The segmented parts of cardboard egg cartons are perfect for chitting potatoes. Chitting also allows you to observe whether sprouts on seed potatoes are short and thick, or spindly. Seed potatoes with spindly shoots should be disposed of as they come from plants that have been infected by a virus spread by aphids. Leaves will roll upwards and plants will not produce well.

Potato beds

In temperate and cool areas, it’s time to prepare beds for potatoes, and good preparation can avoid many of the problems that may affect these vegetables. Choose a bed that is well drained and has not grown potatoes (or any of the tomato family) for at least four years to avoid the risk of several soil-borne diseases. Potatoes need a separate area for successful growth, as the plants require regular hilling for good cropping.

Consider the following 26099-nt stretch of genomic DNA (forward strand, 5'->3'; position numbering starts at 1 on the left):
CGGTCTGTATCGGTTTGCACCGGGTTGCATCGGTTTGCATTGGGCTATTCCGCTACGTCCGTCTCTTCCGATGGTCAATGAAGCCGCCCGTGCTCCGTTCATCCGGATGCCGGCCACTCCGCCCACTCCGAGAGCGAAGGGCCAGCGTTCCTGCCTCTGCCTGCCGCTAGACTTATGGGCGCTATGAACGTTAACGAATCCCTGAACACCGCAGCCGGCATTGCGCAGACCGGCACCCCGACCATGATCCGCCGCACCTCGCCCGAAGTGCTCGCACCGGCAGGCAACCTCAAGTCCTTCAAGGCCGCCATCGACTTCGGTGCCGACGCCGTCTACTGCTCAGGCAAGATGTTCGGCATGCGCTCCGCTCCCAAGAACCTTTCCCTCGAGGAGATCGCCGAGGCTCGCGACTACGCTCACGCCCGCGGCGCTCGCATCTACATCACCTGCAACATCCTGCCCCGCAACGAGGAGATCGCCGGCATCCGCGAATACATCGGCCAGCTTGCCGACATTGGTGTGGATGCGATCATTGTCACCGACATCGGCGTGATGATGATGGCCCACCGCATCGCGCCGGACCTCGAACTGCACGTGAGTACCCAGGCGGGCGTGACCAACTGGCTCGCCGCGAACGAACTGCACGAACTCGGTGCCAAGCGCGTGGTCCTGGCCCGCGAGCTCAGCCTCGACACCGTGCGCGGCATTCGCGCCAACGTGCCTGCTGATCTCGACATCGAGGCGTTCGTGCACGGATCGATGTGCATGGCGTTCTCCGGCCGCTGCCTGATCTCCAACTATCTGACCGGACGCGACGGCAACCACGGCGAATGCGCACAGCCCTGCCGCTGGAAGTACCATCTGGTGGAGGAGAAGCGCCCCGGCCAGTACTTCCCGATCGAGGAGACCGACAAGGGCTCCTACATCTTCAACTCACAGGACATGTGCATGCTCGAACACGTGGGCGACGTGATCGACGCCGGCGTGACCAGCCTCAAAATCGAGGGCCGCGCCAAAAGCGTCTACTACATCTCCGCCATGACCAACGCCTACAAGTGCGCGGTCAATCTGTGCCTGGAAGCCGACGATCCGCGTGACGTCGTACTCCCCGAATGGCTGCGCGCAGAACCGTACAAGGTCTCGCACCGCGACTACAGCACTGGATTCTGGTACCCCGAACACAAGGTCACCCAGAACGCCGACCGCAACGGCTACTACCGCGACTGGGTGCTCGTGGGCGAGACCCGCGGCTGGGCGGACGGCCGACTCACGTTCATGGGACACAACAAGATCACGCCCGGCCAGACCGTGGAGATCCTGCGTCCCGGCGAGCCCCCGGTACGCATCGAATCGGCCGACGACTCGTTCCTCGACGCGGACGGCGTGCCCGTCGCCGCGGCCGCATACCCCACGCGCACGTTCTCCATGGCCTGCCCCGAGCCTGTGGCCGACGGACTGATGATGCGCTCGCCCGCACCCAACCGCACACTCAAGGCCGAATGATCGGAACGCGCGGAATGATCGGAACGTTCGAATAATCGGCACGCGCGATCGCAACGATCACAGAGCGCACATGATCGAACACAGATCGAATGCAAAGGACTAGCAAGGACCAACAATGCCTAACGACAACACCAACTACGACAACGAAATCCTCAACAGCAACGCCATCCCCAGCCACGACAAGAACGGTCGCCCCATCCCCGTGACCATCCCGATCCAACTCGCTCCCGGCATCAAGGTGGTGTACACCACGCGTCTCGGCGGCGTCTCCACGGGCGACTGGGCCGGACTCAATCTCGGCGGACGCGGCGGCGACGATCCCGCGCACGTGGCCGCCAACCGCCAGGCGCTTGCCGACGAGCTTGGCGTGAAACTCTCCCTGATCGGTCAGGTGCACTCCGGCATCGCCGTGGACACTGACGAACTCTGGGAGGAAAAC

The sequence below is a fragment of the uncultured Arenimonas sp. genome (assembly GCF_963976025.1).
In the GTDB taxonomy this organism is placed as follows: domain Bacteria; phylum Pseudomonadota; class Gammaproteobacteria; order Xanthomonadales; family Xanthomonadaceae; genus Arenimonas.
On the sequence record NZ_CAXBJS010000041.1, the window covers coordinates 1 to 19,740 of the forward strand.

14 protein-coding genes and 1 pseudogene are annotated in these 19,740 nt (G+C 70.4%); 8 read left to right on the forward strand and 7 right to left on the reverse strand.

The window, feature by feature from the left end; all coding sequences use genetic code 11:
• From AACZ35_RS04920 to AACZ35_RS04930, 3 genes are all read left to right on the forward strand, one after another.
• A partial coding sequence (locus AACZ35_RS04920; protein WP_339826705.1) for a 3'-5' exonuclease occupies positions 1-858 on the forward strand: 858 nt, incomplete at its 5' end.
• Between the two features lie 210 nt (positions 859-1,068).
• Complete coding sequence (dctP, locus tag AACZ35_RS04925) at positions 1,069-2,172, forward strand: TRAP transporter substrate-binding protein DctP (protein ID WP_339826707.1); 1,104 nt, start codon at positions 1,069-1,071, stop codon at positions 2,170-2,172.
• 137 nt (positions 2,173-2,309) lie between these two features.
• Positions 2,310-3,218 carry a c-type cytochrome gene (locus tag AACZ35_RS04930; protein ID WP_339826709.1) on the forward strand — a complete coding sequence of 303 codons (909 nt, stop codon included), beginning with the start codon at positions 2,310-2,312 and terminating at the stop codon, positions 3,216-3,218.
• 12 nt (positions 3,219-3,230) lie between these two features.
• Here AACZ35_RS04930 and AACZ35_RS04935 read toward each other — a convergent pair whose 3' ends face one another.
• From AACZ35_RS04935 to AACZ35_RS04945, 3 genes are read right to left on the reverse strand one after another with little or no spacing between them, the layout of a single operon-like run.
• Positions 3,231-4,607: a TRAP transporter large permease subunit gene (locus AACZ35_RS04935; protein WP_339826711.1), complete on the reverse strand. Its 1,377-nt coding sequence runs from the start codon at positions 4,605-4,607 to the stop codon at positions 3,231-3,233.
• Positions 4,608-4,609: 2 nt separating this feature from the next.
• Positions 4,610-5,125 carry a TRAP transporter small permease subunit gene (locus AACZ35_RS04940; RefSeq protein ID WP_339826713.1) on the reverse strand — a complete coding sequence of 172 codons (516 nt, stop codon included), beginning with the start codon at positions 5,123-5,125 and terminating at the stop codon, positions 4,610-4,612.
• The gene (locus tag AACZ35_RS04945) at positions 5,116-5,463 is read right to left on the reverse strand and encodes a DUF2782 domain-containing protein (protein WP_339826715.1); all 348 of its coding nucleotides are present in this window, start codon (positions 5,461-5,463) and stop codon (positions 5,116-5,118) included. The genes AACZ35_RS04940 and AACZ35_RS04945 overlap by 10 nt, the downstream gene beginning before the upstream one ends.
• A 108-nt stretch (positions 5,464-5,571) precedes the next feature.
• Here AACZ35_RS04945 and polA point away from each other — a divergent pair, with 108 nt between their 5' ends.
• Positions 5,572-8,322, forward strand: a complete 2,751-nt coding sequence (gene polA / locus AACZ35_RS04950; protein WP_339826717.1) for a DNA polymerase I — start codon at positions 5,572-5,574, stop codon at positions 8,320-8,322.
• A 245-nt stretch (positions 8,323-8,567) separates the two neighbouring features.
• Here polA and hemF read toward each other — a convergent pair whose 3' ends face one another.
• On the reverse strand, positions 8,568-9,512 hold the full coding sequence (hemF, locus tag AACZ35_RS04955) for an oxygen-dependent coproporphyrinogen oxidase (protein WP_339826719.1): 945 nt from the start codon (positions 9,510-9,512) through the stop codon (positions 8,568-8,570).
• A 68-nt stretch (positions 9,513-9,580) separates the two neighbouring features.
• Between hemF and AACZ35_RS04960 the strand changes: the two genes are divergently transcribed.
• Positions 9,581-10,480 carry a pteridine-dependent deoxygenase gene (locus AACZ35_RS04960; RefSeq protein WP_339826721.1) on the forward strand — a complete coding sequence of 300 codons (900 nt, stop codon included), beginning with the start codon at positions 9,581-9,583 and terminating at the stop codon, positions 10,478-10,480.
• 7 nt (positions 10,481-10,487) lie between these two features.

Potatoes need plenty of fertiliser, but don’t use fresh manures as the higher nitrogen content in these can reduce tuber production. Avoid adding lime or wood ash either, as potatoes prefer a slightly acid soil. Too much calcium in soil increases the incidence of a disease that produces “scabby” potatoes. A moderate amount of compost or well-rotted manure mixed through the topsoil is excellent. This can be supplemented with an application of poultry-based complete fertiliser or worm castings if compost or manures are in short supply. A drink of seaweed extract tea will help to satisfy potatoes’ high potassium requirement. Make sure the fertiliser is thoroughly mixed through the topsoil to avoid hollow heart occurring in tubers. After preparing the bed, cover it with several centimetres of mulch, and keep just damp until planting time.

Crop rotation